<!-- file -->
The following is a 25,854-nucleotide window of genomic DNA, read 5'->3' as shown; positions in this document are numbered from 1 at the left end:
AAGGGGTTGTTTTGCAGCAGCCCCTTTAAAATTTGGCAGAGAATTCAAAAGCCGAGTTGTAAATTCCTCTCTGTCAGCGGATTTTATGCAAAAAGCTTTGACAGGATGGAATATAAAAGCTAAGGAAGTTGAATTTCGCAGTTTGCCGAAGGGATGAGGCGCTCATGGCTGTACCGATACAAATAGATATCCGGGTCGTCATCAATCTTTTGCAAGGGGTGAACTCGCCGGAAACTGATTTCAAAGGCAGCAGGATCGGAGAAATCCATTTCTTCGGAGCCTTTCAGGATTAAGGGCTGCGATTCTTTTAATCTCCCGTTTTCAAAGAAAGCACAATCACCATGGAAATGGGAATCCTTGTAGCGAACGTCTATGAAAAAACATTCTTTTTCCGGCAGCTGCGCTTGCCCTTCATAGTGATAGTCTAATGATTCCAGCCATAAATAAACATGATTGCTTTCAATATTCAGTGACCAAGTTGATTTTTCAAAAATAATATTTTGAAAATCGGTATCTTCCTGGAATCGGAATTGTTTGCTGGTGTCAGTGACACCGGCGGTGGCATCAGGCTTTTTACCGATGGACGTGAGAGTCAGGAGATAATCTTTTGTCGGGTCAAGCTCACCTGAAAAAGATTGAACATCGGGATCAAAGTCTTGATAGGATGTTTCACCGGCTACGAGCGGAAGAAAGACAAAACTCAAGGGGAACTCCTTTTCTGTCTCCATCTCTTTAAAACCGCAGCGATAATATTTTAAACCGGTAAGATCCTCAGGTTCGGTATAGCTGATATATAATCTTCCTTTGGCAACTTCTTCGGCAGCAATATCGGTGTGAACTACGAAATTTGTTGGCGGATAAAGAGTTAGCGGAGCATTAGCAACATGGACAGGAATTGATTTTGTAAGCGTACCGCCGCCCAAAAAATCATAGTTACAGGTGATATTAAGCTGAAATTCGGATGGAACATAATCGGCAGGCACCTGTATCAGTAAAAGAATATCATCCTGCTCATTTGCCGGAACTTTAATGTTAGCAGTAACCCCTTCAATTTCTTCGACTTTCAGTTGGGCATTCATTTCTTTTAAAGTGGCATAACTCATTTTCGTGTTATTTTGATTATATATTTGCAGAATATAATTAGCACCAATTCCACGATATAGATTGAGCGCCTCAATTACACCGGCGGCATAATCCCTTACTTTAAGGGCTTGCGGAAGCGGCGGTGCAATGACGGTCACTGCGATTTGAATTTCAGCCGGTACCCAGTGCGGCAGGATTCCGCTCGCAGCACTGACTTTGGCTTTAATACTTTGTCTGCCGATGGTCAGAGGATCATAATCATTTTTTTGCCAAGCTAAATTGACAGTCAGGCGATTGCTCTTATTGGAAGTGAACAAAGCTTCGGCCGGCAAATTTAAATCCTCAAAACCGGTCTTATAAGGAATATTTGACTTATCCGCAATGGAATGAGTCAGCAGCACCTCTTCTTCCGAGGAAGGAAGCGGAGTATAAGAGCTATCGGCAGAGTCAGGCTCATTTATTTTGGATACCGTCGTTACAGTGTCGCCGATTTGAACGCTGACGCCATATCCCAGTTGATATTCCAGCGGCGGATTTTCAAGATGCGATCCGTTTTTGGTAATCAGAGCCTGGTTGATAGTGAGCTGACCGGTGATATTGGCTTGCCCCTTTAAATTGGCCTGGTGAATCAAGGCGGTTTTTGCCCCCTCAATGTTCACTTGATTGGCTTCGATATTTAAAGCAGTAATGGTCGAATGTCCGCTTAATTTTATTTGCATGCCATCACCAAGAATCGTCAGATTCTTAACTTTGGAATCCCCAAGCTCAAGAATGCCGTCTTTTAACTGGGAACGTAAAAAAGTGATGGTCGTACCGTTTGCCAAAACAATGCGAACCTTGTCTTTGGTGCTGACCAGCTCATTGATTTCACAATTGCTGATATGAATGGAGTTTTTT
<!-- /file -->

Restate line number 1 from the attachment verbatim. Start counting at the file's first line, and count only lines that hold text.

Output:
The following is a 25,854-nucleotide window of genomic DNA, read 5'->3' as shown; positions in this document are numbered from 1 at the left end: